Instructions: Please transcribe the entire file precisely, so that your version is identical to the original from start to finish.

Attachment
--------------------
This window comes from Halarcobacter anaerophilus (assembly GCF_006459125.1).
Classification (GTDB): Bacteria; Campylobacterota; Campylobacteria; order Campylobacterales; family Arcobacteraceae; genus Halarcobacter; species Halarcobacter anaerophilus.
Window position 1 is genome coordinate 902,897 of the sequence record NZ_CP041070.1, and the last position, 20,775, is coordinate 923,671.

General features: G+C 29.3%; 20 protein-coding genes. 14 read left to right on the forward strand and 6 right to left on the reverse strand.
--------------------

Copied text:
This window comes from Halarcobacter anaerophilus (assembly GCF_006459125.1).
Classification (GTDB): Bacteria; Campylobacterota; Campylobacteria; order Campylobacterales; family Arcobacteraceae; genus Halarcobacter; species Halarcobacter anaerophilus.
Window position 1 is genome coordinate 902,897 of the sequence record NZ_CP041070.1, and the last position, 20,775, is coordinate 923,671.

General features: G+C 29.3%; 20 protein-coding genes. 14 read left to right on the forward strand and 6 right to left on the reverse strand.